A significant part of child migration is “often invisible in data and policy”, according to a report by the Foundation for European Progressive Studies (FEPS). Available data shows that at least 5.3% of the over 1m migrants who have first time asylum application in the EU in 2016 were unaccompanied children in need of international protection and that the numbers are constantly rising.

According to FEPs, unaccompanied asylum-seeking children suffer in Europe – particularly in Greece and Italy – from seriously inadequate protection, inappropriate services to meet their needs and interests. Problems also include slow and poor procedures to process their files and ensure them asylum status, family reunification, or relocation, according to their needs.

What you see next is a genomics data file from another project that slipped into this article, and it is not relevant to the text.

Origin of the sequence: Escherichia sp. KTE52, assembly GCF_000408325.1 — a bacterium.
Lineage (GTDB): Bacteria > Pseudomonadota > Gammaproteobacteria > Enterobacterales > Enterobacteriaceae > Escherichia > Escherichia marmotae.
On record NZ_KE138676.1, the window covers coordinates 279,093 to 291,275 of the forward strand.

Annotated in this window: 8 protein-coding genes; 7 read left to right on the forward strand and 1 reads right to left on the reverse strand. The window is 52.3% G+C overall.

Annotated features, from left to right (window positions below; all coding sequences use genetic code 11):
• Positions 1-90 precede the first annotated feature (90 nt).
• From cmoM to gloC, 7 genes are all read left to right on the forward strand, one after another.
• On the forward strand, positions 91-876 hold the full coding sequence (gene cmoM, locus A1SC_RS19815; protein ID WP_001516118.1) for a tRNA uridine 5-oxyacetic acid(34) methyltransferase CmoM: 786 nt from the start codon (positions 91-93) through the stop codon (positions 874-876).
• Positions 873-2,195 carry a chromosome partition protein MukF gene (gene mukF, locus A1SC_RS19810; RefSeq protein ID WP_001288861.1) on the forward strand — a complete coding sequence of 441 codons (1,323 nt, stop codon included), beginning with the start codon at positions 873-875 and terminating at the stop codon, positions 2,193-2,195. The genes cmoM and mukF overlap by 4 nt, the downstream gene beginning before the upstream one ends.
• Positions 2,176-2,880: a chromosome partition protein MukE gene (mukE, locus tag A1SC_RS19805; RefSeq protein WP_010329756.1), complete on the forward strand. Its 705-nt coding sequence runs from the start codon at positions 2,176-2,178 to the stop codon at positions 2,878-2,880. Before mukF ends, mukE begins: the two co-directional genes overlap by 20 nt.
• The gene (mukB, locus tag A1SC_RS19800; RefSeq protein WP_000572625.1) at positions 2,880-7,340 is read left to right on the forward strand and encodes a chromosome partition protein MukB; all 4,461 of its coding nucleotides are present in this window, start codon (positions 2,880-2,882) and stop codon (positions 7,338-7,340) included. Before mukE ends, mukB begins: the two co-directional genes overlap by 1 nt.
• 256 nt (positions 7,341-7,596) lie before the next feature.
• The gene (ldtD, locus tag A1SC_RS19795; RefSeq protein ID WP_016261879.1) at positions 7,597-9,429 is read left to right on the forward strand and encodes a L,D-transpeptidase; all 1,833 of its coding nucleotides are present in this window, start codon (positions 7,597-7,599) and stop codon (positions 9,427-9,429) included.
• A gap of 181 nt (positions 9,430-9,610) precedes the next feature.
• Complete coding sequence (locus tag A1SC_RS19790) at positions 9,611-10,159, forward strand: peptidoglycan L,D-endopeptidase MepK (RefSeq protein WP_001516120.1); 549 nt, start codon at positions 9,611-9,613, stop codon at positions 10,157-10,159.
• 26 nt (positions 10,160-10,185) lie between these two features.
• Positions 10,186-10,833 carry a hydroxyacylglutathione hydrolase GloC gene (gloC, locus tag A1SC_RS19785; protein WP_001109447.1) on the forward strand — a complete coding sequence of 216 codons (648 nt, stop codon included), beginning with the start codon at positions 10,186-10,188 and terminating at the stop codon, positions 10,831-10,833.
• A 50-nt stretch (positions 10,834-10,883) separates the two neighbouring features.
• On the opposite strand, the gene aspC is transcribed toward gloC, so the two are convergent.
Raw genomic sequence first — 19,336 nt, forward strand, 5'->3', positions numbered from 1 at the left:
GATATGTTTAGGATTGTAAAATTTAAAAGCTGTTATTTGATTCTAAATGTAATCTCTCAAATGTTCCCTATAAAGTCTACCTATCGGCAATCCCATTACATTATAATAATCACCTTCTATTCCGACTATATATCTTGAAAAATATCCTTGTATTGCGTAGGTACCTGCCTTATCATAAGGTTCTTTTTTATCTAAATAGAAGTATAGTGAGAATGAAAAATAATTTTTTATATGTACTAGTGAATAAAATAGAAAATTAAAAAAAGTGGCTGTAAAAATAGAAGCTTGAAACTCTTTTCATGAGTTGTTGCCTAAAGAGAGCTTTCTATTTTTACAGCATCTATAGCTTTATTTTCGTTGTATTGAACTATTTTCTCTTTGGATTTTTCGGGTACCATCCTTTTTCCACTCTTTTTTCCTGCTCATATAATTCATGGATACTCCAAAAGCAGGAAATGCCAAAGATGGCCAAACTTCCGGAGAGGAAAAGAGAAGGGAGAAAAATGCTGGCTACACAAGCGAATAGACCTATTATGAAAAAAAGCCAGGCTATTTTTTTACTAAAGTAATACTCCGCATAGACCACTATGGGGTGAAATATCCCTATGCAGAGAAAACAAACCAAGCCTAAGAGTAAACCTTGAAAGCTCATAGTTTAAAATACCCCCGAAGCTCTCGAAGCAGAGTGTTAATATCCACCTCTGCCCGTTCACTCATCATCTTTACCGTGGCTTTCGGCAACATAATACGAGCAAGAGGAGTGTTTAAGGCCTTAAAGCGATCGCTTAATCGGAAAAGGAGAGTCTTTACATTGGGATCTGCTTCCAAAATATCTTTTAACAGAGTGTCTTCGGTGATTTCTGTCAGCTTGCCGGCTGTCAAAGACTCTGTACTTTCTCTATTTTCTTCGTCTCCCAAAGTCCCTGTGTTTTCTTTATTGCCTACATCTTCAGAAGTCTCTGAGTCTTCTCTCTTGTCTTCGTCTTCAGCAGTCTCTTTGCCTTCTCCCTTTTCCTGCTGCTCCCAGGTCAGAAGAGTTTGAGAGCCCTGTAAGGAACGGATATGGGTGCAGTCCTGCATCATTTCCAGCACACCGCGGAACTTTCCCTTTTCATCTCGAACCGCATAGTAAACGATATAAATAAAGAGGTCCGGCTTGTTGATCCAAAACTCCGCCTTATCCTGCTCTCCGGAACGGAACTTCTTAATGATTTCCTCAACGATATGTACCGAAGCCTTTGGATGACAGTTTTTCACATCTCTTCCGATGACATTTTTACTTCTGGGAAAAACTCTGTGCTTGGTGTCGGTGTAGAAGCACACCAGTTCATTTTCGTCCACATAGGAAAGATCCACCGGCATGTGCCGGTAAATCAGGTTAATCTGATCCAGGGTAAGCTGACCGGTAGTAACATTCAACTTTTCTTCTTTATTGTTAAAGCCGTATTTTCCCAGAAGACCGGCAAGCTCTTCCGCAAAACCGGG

It’s a situation that often encourages young migrants to escape the system and continue their journey relying on smugglers, with the additional risk of becoming victims of abuse and exploitation.

This is why FEPS has called on the EU to ensure that the “best interest of the child” principle and protection issues provided by United Nations Convention on the Rights of the Child have a substantial impact also on the formulation of the EU external policy and programme.